No More Claims: Purdue Pharma Dissolves and Sacklers Win Immunity

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Sep. 2 2021, Published 10:51 a.m. ET

In the 18-year period ending in 2017, more than 400,000 people died from opioid drug overdoses, which marked a 317 percent increase in annual deaths by the end of the stretch. Purdue Pharma created OxyContin in 1996. The company has been at the center of the controversy since the federal government accused it of misbranding the drug in 2007.

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Now, the billions-hoarding Sackler family has won immunity from opioid lawsuits, and Purdue Pharma has dissolved as a result. For those who have been impacted by the opioid crisis, it's too late to file a claim—but just wait until you hear what will rise from Purdue's ashes.

Federal judge approves the Purdue Pharma bankruptcy settlement, gives Sackler family immunity

The Sackler family owned Purdue Pharma for decades, which made them one of the wealthiest families in the U.S.

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On Sept. 1, Federal Judge Robert Drain approved a bankruptcy settlement that dissolved the company. In the settlement, Drain also gave the Sackler family what's called "global peace," which protects them as individuals against opioid-related lawsuits.

Drain admits he did this begrudgingly. He thinks that at least some individuals in the Sackler family are personally responsible for the hundreds of thousands of lives lost.

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As part of the deal, the Sackler family will fork over $4.3 billion dollars and forfeit ownership of Purdue Pharma. The company has also dissolved. The Sacklers are expected to pay $5+ billion over the next decade to fund drug treatment and healthcare programs to combat the epidemic.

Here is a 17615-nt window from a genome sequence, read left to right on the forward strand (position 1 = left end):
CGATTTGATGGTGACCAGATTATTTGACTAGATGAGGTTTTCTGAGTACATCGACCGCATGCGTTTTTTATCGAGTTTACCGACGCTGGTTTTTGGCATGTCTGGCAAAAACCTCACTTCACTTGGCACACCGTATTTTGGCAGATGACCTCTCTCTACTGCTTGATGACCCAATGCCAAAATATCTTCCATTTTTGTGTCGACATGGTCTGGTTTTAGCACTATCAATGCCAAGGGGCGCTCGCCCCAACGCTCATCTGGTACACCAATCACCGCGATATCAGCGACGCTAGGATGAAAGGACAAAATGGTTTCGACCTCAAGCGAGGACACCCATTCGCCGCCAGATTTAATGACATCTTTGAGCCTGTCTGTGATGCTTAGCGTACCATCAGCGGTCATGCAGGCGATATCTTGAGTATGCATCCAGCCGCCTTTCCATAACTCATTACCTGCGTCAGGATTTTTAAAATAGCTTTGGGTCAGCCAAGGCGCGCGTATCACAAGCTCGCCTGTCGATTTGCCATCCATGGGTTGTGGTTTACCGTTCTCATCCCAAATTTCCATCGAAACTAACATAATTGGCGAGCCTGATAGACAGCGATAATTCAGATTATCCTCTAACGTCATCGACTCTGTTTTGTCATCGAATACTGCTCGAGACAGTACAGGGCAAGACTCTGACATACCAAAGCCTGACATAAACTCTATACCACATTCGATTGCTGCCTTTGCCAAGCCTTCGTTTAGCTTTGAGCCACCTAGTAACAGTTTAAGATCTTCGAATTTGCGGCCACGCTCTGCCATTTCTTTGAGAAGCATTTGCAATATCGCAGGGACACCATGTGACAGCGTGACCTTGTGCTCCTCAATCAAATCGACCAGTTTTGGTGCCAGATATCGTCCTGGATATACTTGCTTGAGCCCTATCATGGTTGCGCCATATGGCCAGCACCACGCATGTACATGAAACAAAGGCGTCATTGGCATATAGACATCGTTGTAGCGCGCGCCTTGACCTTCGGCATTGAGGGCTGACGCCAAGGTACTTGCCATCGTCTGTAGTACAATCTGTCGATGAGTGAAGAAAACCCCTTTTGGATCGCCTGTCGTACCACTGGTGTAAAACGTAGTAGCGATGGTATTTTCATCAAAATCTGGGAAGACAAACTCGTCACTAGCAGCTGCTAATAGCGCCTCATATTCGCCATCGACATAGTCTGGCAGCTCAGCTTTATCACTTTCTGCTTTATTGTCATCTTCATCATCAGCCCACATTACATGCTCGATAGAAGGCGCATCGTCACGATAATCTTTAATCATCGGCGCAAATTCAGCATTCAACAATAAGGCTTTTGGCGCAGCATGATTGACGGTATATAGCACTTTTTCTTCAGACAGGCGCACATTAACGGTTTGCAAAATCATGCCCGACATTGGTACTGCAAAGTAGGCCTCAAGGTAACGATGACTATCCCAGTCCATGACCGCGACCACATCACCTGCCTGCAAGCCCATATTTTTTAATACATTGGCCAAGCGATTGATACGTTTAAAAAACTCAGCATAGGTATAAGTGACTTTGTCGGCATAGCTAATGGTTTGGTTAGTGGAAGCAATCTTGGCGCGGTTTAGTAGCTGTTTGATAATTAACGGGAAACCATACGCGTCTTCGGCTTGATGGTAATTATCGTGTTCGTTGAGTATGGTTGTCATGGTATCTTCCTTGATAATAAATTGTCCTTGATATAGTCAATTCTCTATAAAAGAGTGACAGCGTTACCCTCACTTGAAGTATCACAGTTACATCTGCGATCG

The Sacklers admitted that they have profited at least $10 billion off of OxyContin sales over the years.

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It's too late to file a claim against Purdue.

The government gave victims until July 30, 2020, at 5 p.m. ET to make claims against Purdue Pharma regarding the opioid epidemic. If you want to get in touch with Purdue, you can still do so by phone.

What's next now that Purdue Pharma has dissolved?

According to the Purdue Pharma website, Purdue’s Plan of Reorganization "received bankruptcy court approval. The plan will deliver billions in value to communities across the country to fund programs specifically for abatement of the opioid crisis. Substantially all of Purdue’s assets will be transferred to a new company with a public-minded mission."

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Basically, the leaders of Purdue Pharma will be creating a company focused on treatment. Given the state of profit-driven rehabilitation programs in the U.S. (as well as Purdue's diminished reputation), it might be difficult for people to trust what they're doing.

The Sacklers, who never admitted personal wrongdoing or provided an apology, won't be involved in the new venture. Still, they will maintain the wealth they've generated from a crisis that harmed so many lives and killed so many others. The Sackler family is reportedly worth a collective $11 billion. Most of the amount is held in offshore accounts, which limits the settlement size they were forced to pay out.

Meanwhile, generic versions of OxyContin are still available, although many have been discontinued.

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